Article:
JERUSALEM (JTA) — As Israelis headed to the polls Tuesday, news emerged that the Likud party had placed some 1,200 cameras in polling stations in Arab communities.
Some of the cameras were body cameras hidden on observers and party activists, the others were installed in the polling stations by right-wing activists, according to reports. Police confiscated dozens of cameras during the morning and afternoon.
Likud officials said the cameras were aimed at preventing voter fraud. The head of the Arab party Balad, Jamal Zahalka, in a complaint filed with the Elections Committee, called the cameras “an illegal measure meant to scare away voters.”
The Central Elections Committee chairman, Hanan Melcer, a Supreme Court justice, issued an order prohibiting filming voters inside polling stations unless there is a specific concern about real voter fraud. Voters cannot be filmed arriving at the polling station or during voting.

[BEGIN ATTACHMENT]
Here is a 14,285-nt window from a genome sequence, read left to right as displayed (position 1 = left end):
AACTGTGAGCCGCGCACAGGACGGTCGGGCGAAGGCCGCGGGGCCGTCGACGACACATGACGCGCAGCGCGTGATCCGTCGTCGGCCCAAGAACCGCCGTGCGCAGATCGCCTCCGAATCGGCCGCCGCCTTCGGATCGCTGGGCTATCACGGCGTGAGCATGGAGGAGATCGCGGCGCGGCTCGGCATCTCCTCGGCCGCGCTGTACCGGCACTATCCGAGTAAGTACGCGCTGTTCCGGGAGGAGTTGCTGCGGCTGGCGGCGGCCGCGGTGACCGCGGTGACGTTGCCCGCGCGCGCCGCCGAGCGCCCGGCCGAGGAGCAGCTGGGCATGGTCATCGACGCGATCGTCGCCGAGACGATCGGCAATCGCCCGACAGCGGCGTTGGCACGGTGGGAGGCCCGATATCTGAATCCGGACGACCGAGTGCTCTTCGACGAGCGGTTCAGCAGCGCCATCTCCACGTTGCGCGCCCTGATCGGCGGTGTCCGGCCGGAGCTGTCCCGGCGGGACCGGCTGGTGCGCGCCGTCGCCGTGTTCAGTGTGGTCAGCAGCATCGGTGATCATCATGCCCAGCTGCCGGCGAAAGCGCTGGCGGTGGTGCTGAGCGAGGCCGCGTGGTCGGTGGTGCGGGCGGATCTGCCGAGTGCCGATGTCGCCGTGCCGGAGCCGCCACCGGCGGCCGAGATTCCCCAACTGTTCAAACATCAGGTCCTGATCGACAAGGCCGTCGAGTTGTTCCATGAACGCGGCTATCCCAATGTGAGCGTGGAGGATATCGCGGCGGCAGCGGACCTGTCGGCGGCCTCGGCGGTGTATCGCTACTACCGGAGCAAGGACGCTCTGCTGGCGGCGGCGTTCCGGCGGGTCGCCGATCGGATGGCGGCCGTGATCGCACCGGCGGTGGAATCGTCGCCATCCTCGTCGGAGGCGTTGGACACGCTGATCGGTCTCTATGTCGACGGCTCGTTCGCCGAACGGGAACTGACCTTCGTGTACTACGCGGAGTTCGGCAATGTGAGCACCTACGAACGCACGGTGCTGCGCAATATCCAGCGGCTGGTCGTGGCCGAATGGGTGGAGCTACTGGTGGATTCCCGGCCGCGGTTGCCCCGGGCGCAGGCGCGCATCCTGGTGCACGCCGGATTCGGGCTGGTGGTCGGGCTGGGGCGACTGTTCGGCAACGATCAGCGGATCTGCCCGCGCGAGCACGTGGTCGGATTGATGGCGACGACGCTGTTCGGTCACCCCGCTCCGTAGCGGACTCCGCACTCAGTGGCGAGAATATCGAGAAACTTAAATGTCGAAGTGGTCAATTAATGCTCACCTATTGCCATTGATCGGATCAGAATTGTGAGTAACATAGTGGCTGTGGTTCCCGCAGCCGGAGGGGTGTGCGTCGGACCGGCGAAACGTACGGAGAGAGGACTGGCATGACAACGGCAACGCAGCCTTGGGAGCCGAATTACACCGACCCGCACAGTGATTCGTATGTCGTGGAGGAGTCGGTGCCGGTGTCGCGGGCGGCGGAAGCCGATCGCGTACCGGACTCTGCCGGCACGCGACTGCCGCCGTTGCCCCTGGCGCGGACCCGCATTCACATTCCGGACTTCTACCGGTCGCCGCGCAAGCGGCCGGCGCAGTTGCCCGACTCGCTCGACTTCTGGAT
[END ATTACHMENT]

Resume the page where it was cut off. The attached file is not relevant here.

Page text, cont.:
Prime Minister Benjamin Netanyahu told reporters on Tuesday afternoon that cameras are necessary to “ensure a fair vote.”
“There should be cameras everywhere, not hidden ones,” he said.
Political parties can hire their own polling-station observers. Likud confirmed to Israeli media outlets that it hired 1,200 poll workers and gave them the cameras.
Cameras are permitted after the polls close while the ballots are being counted. But everyone involved must be informed of the filming, which is then noted in the polling station’s minutes.